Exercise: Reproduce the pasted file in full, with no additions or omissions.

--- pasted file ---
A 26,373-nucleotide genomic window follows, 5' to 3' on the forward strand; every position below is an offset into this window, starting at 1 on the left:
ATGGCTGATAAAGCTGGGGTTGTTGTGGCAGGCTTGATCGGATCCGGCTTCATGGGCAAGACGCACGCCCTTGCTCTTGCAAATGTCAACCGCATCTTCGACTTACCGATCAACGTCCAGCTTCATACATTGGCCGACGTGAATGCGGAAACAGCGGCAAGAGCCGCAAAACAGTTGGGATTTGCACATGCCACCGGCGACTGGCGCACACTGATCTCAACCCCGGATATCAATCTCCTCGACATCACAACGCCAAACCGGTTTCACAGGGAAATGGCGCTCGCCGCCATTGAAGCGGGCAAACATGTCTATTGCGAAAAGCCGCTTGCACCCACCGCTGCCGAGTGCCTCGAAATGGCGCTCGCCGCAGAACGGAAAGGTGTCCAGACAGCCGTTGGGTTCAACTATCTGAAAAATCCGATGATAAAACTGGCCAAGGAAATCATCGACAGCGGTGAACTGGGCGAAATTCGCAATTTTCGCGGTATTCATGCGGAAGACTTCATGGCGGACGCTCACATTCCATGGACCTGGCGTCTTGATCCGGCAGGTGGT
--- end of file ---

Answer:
A 26,373-nucleotide genomic window follows, 5' to 3' on the forward strand; every position below is an offset into this window, starting at 1 on the left:
ATGGCTGATAAAGCTGGGGTTGTTGTGGCAGGCTTGATCGGATCCGGCTTCATGGGCAAGACGCACGCCCTTGCTCTTGCAAATGTCAACCGCATCTTCGACTTACCGATCAACGTCCAGCTTCATACATTGGCCGACGTGAATGCGGAAACAGCGGCAAGAGCCGCAAAACAGTTGGGATTTGCACATGCCACCGGCGACTGGCGCACACTGATCTCAACCCCGGATATCAATCTCCTCGACATCACAACGCCAAACCGGTTTCACAGGGAAATGGCGCTCGCCGCCATTGAAGCGGGCAAACATGTCTATTGCGAAAAGCCGCTTGCACCCACCGCTGCCGAGTGCCTCGAAATGGCGCTCGCCGCAGAACGGAAAGGTGTCCAGACAGCCGTTGGGTTCAACTATCTGAAAAATCCGATGATAAAACTGGCCAAGGAAATCATCGACAGCGGTGAACTGGGCGAAATTCGCAATTTTCGCGGTATTCATGCGGAAGACTTCATGGCGGACGCTCACATTCCATGGACCTGGCGTCTTGATCCGGCAGGTGGT